For my PerlMonks::NewestNodes
module, I used a technique very similar to the one described
by mikfire. All the nodes are stored in a hash indexed by
node ID, and each element is a hash reference containing the
different pieces of information about the node.
in reply to threaded display of replies
subroutine receives as argument a list of nodes to thread
(this allows adding new nodes to the existing structure without
rethreading everything). Then it goes through those nodes, and
for each one it visits its parent and inserts its ID into
the parent's "kids" element, which is an array ordered
chronologically. Nodes that do not have a parent_node element
are marked as "top nodes".
This is complicated a little bit by the fact that the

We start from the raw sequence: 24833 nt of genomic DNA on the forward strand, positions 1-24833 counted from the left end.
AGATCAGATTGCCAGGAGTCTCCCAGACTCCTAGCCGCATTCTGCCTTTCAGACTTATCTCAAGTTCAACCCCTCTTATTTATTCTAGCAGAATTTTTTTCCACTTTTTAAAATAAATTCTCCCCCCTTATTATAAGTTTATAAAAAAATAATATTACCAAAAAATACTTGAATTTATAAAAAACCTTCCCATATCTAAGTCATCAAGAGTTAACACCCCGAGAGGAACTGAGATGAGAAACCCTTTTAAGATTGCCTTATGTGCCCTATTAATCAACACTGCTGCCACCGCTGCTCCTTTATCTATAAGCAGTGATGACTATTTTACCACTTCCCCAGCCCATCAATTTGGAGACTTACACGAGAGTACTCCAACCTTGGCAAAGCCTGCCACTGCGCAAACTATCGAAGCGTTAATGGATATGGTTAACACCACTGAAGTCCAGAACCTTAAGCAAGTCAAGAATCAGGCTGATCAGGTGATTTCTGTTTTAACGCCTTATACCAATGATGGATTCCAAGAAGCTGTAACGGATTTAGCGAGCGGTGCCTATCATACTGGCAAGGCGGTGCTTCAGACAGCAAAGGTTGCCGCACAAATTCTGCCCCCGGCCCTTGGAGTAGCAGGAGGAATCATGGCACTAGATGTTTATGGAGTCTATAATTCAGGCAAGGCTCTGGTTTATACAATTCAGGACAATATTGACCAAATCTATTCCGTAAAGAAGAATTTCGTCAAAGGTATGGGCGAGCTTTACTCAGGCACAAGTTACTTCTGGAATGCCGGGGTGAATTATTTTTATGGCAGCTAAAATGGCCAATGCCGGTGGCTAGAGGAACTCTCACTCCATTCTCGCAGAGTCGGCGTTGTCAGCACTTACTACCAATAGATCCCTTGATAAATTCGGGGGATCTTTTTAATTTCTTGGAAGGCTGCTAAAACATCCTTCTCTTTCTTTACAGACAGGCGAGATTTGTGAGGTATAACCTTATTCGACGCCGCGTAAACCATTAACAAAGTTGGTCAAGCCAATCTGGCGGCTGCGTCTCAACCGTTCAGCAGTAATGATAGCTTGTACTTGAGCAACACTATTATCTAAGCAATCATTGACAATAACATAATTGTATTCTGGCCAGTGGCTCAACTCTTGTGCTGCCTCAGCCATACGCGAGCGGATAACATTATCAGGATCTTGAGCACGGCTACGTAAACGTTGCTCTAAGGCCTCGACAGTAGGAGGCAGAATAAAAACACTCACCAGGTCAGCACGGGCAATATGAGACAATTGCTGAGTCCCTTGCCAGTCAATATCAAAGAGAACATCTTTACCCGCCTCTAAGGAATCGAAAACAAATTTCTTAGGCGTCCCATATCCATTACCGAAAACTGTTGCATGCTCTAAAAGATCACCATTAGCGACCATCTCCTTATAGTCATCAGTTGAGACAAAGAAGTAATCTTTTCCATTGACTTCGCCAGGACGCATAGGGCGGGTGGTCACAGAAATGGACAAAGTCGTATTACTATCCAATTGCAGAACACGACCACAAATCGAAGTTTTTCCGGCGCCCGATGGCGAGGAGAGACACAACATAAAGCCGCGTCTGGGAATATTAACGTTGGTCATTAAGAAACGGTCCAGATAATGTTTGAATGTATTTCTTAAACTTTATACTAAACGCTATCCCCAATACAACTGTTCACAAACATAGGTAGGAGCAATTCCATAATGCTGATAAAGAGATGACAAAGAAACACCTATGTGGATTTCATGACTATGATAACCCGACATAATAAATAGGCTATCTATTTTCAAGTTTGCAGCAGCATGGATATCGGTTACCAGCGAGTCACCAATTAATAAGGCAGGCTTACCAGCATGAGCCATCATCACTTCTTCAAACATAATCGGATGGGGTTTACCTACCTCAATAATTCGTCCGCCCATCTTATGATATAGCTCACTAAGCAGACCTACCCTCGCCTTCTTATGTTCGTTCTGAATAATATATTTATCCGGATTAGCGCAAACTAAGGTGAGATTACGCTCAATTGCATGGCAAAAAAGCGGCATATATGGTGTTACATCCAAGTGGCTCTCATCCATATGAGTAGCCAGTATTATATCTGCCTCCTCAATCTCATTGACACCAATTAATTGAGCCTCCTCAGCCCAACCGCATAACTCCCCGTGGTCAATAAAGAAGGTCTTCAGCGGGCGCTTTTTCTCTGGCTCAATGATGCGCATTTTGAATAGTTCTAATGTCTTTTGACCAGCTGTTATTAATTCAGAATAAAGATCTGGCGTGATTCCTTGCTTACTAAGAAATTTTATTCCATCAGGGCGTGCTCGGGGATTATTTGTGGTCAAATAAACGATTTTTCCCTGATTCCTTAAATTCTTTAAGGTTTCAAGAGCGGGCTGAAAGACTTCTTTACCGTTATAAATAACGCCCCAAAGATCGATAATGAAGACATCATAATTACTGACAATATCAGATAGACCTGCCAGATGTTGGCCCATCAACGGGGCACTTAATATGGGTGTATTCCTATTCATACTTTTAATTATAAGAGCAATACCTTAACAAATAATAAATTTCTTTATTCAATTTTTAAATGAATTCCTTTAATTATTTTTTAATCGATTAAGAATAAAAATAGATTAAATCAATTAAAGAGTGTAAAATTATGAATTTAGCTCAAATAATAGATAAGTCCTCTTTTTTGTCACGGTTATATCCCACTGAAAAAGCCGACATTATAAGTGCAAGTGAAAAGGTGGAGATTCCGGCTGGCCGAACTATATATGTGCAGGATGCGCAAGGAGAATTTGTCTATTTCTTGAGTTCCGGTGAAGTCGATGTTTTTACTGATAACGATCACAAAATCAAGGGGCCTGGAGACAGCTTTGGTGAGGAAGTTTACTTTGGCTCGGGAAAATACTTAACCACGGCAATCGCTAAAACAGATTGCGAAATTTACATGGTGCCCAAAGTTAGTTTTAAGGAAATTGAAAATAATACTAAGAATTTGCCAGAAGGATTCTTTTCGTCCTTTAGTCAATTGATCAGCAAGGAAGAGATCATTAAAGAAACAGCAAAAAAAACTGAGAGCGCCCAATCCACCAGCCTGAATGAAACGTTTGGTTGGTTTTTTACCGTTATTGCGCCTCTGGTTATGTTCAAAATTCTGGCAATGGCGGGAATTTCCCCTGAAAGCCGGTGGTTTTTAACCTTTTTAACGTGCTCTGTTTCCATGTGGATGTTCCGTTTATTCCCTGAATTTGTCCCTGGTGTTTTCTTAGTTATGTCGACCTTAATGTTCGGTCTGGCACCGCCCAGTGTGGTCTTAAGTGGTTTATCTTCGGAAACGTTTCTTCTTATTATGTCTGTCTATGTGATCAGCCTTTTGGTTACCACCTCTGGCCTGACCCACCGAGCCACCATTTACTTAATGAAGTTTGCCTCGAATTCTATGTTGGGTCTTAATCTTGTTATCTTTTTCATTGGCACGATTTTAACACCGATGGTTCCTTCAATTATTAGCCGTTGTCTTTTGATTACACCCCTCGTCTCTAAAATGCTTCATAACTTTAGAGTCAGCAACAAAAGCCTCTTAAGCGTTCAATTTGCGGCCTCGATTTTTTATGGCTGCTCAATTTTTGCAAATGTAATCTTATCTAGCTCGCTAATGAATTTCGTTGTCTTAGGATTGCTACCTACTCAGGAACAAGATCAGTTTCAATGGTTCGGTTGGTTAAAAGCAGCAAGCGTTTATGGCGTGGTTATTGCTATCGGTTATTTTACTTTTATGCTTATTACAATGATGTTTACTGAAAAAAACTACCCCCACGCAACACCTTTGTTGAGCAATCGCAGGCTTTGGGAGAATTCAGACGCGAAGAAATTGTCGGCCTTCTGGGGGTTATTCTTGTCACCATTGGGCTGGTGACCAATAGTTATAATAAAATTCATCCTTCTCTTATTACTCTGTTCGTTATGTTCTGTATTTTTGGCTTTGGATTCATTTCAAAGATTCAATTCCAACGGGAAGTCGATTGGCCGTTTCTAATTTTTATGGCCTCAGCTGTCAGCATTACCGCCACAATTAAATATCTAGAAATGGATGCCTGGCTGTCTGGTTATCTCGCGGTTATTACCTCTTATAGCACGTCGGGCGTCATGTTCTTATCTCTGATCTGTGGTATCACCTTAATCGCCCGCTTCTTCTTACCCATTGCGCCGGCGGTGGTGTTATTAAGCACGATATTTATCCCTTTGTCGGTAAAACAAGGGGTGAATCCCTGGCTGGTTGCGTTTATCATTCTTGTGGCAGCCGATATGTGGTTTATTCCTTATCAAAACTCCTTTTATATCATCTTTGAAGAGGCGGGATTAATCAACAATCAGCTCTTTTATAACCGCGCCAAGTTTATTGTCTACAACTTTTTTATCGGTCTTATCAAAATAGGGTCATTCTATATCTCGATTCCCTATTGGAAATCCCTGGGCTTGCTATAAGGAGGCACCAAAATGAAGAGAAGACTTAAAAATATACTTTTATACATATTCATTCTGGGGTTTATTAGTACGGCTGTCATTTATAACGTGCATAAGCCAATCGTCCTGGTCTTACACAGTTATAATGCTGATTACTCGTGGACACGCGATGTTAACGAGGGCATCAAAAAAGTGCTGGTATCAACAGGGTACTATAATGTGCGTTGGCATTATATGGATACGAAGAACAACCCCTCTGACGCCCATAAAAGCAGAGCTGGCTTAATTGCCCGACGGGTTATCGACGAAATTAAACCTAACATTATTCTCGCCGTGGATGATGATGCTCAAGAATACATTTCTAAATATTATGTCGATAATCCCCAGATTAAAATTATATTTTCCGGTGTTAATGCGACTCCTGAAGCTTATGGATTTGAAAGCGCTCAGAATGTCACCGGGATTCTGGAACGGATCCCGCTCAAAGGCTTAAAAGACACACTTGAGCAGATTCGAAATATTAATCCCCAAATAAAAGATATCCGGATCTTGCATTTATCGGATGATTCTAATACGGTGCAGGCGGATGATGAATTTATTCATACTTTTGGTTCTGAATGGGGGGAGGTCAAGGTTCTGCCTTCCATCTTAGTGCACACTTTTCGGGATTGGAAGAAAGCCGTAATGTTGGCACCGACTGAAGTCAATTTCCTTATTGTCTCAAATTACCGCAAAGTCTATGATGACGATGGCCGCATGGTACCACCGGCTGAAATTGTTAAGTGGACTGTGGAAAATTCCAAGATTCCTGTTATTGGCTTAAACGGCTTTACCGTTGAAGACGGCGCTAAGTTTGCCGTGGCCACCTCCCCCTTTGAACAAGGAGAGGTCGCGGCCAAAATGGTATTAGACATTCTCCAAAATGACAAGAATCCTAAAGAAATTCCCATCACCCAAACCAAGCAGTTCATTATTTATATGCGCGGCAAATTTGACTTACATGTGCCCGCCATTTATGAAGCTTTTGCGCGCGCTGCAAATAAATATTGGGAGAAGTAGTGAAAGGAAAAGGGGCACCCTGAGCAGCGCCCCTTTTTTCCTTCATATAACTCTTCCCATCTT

Newest Nodes XML Generator will give you a node, but
not its parent, when the parent is already marked as seen.
So the thread subroutine also checks to see which nodes
it doesn't have yet, and adds those to a list of "nodes to
get". The nodes without parents are added to a list of
"nodes to rethread". Nodes that are threaded correctly are
removed from the list. At the end, any necessary nodes are
grabbed (using the Node Query XML Generator, you pass it
an argument of the form "nodes=id1,id2,..."), added to the
list, and the loop repeats.
Once every node has its kids element properly populated, it's
just a matter of descending recursively from each "top node"
to generate its tree of replies.
Shameless plug: check out Shendal's Perl/Tk Newest Nodes Client,
which uses my module to show you a very nice threaded display
of the Newest Nodes.